The specialists help diversify the experience as they help shake up the leveling process, and present a compelling reason to keep playing to find out what the next blurred out character can do. The maps themselves are mostly great, they are colourful, and have a good sense of flow to them. However, the enhanced mobility means that it is easy to get flanked and you have to stay constantly moving in order to survive. Despite these advances, the multiplayer is by no means flawless. The touted underwater combat is woefully underplayed, with only a few maps supporting this design.
The only new game mode Safeguard, in which your team must escort a robot to a location on the map while the other team attempts to destroy it, is functional but forgettable and I doubt anyone will be playing it in a few months. Gunfights still generally boil down to the person who is aiming down sight first gets the kill, although the jump pack does give you an opportunity to escape if your timing’s right. The Killstreaks also seem to be a bit weak in my opinion, and difficult to earn (five kills for a UAV in Team Deathmatch—are you kidding me?!) However, everything considered, Call of Duty: Black Ops 3’s multiplayer is a significant improvement on the previous two entries. It is faster and deeper, and so far has remained well populated on the Xbox One version, which I used for the review.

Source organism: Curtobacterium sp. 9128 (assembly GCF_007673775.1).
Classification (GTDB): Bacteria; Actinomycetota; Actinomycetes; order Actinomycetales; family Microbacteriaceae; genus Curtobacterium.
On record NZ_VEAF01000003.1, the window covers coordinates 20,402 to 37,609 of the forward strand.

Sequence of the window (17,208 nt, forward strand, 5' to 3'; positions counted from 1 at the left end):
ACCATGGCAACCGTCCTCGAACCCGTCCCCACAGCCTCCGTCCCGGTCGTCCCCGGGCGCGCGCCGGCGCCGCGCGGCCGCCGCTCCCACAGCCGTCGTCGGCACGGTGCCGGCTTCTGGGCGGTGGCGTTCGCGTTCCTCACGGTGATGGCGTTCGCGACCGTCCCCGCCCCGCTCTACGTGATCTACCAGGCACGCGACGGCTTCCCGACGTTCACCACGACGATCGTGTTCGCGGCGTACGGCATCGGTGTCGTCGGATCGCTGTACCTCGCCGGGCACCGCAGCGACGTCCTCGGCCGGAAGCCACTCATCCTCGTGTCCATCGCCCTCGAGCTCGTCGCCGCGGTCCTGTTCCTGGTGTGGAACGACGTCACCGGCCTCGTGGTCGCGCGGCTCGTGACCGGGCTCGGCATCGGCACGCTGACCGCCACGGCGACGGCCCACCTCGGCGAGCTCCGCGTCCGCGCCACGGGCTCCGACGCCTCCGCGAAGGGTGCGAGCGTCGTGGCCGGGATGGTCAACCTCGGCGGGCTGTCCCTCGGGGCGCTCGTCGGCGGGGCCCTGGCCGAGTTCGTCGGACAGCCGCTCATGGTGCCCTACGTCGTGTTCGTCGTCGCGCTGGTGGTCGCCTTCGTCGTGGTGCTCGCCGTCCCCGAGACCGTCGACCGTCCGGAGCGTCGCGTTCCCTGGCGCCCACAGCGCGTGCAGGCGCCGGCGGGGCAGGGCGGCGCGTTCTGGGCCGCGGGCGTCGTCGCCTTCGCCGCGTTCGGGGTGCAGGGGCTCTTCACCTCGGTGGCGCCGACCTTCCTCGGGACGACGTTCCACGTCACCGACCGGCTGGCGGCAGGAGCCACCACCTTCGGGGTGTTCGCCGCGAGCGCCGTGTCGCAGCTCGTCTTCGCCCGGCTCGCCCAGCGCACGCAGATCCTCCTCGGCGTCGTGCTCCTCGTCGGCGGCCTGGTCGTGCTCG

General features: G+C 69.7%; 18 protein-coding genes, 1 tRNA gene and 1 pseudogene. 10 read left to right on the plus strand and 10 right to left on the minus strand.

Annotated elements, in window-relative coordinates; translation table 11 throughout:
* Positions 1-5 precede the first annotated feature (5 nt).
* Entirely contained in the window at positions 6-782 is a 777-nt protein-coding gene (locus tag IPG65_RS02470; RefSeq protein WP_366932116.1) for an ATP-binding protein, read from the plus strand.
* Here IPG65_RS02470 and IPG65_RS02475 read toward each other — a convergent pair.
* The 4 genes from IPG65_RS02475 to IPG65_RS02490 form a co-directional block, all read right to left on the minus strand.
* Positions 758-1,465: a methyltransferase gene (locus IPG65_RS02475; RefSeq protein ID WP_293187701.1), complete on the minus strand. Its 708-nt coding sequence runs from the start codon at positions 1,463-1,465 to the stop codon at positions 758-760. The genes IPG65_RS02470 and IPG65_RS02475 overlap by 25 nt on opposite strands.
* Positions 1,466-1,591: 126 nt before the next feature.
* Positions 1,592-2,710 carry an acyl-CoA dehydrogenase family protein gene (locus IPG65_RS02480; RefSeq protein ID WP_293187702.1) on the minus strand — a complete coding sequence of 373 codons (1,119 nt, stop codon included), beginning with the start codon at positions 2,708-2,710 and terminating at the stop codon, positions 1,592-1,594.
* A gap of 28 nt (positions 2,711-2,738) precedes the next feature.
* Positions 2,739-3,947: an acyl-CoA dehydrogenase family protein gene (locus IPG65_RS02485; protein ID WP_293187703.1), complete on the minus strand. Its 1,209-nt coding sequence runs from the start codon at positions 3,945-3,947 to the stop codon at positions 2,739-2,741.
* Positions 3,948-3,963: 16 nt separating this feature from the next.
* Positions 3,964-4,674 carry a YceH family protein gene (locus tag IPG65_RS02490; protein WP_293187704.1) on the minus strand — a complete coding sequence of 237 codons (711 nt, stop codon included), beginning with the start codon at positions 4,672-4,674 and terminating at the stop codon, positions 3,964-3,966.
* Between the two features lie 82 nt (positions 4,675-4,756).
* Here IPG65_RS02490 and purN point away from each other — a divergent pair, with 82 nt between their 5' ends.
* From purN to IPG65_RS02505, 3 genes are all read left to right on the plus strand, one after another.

The new Zombies map, Shadows of Evil, has also been a hit with the community, where either you alone or 4 people take on never ending waves of the undead, this time in a misty 1940’s Chicago. The star-studded cast includes Jeff Goldblum as a twisted magician and Ron Perlman as a murderous boxer as playable characters. The banter between these personalities is great and the map is filled with secrets and easter eggs. You can ‘become the beast’ which allows you to slash zombies with your squid like tentacles and unlock other areas of the map to escape to. In my opinion this is one of the best zombies maps ever made; it’ll take months to discover everything this mode has to offer. The top down zombie mode, Dead Ops Arcade, returns, which you can now also play in first person, and remains as much fun as it did back in 2010. If that wasn’t enough zombies for you, after you complete the campaign you get access to additional nightmares campaign mode which is essentially a sequence of zombified campaign levels, with an eerie unseen narrator tying the sequences together.
Call of Duty: Black Ops 3 is an enormous game, but when competing with titles like Fallout 4, it had to be. Despite its breadth, the modes are all of good quality and the new movement and character abilities help spice things up (even if there’s a distinct whiff of ‘TitanShock’ about the new additions). If you got burned out on the series long ago, the gameplay tweaks and the 15 hours of single-player content alone may be enough to warrant a purchase. Even though Call of Duty: Black Ops 3 doesn’t significantly innovate the FPS genre, it does push the series forward in a meaningful direction.